30 Aug 2017
Posted by Andrew Kantor
Fats are good for you (says a new, large, long-term study), carbs are bad. And remember, if a food is labeled “low-fat” there’s a good chance there are lots of added sugar.
Contrary to popular thinking over the last few decades, the researchers found no significant association between eating more than the recommended amount of fat and developing heart disease or having a stroke. In addition, a fat intake of about 35 per cent of total calories was associated with a lower overall risk of dying compared to a lower percentage of fat in the diet.
In contrast, people who ate a lot of carbohydrates (more than 60 per cent of their total calorie intake) were at higher risk of death overall, as well as death not related to cardiovascular disease.
You probably know the story of penicillin (open window, bread left out, mold kills bacteria, etc.), but how about the equally interesting story of warfarin? (Bonus: It has cows!)
These scientists are reprogramming cells using nanoparticles. (“[W]e develop targeted mRNA nanocarriers that are simply mixed with cells to reprogram them via transient expression.”)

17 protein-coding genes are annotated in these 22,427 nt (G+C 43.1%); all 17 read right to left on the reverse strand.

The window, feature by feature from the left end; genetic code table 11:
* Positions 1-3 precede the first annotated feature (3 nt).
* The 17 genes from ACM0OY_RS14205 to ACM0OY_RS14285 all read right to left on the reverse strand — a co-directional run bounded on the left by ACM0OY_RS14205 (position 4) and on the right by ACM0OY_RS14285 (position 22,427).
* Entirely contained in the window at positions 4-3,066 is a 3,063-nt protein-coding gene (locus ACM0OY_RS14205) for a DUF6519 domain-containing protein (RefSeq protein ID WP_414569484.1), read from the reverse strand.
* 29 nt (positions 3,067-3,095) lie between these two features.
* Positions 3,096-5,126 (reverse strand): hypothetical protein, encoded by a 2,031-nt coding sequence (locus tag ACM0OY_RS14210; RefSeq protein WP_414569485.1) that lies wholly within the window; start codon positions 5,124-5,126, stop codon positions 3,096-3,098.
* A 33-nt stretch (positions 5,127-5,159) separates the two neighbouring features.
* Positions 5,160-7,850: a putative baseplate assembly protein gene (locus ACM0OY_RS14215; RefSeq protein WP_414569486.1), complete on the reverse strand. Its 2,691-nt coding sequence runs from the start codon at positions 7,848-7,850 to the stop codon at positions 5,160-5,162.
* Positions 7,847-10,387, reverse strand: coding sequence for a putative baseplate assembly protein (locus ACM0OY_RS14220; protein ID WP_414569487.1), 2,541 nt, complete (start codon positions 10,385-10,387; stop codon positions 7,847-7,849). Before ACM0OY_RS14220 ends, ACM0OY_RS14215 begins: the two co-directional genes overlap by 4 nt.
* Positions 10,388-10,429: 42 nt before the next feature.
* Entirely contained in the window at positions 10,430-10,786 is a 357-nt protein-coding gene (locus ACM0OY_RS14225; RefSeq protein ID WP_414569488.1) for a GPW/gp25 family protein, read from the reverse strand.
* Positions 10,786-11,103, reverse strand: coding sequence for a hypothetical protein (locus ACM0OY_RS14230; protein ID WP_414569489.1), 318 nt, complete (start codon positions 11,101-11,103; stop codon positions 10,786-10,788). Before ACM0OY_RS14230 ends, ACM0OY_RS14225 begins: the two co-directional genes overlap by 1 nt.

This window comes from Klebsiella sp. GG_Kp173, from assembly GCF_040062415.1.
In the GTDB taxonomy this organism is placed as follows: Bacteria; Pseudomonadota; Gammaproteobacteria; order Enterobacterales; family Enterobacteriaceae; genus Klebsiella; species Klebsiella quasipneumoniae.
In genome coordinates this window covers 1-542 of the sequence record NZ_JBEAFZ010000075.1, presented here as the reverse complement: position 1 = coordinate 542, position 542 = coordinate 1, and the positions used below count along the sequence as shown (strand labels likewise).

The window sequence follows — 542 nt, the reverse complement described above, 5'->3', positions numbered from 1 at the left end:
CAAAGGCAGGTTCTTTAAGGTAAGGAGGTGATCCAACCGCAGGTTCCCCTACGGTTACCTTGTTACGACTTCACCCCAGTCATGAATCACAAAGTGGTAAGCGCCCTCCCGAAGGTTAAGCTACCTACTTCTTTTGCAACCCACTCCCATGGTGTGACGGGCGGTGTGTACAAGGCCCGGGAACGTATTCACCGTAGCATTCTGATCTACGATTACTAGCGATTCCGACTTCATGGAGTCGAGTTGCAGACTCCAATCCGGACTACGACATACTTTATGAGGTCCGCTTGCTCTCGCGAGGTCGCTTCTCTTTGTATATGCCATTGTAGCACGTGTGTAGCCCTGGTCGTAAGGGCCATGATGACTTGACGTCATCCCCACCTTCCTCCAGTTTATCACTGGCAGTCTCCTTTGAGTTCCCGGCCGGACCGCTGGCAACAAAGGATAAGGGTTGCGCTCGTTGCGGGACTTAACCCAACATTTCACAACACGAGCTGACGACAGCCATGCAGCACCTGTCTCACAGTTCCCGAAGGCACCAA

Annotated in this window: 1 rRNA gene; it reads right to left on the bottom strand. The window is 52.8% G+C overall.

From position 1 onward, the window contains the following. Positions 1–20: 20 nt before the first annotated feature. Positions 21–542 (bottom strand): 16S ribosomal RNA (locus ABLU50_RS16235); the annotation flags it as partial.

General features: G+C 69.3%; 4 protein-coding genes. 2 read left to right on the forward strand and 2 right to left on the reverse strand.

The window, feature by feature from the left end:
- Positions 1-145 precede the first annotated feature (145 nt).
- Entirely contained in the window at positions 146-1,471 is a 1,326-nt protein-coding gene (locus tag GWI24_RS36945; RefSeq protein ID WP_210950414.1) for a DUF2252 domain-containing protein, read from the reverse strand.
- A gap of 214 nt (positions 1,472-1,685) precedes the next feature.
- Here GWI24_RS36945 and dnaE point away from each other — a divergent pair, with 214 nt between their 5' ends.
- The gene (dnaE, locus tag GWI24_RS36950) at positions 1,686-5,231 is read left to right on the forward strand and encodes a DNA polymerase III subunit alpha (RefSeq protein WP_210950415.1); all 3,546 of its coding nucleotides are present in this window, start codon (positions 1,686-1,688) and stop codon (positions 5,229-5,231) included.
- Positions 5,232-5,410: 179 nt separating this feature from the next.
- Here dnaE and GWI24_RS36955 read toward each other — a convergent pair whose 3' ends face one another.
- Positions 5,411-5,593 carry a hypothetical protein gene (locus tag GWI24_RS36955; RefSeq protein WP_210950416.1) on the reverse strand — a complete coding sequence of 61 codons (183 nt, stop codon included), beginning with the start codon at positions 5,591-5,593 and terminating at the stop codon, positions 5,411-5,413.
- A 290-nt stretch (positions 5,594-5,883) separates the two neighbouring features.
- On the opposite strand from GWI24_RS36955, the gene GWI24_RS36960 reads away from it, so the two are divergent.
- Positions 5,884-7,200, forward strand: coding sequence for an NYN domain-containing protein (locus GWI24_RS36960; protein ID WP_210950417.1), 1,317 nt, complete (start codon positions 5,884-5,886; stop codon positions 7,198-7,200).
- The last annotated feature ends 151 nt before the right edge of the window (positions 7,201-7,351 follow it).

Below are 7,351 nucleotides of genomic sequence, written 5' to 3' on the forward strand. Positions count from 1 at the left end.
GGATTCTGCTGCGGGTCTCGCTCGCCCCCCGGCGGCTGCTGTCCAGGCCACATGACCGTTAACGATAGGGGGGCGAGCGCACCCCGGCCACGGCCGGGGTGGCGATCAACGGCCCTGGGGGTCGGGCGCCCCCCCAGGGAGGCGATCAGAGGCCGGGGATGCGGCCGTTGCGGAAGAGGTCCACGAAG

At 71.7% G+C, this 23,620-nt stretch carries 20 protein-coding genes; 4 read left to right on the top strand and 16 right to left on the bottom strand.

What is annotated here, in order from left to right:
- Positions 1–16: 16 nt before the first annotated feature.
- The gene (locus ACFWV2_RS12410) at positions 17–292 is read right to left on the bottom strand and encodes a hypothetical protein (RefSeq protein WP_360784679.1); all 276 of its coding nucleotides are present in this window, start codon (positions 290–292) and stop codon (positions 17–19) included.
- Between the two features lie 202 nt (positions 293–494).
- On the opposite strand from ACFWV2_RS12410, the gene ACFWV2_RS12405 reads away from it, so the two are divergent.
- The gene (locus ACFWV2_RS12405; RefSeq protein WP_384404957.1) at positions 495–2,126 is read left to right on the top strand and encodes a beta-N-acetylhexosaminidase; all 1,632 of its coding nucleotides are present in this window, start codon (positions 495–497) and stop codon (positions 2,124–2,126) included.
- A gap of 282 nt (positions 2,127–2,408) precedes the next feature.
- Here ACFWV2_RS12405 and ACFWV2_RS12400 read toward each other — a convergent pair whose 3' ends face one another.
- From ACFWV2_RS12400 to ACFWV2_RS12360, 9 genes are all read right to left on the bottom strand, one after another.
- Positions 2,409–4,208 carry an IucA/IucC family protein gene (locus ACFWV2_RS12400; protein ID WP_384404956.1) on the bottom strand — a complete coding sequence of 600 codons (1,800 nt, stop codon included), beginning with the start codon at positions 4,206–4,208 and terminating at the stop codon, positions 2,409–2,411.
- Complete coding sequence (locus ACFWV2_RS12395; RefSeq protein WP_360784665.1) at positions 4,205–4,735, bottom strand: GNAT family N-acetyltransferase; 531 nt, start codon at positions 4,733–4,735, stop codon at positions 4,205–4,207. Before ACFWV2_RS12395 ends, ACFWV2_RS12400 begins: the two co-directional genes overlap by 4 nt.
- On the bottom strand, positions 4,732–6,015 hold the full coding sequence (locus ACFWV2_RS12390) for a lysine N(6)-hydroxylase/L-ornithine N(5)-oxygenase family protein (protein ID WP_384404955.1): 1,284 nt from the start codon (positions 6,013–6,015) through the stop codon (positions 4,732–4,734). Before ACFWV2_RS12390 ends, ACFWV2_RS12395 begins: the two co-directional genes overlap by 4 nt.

The goal is to get those cells to produce disease-fighting proteins, not to start a new breed of superhumans.
This one shows that having at least four cups* of coffee a day cuts your risk of death. Caveat: The people studied were those who ate a traditional Mediterranean diet, but still. (The study was presented at the European Society of Cardiology’s 2017 Congress.)
Among 200,414 person-years of follow-up, a total of 335 participants died. Participants who consumed at least four cups of coffee per day, showed a 65% lower risk of all-cause mortality than those who never or almost never consumed coffee.
Remember that suit accusing CVS of overcharging for generics (via clawbacks)? It’s been dropped … sort of. The woman who filed has dropped it, but the law firm she hired is planning to refile.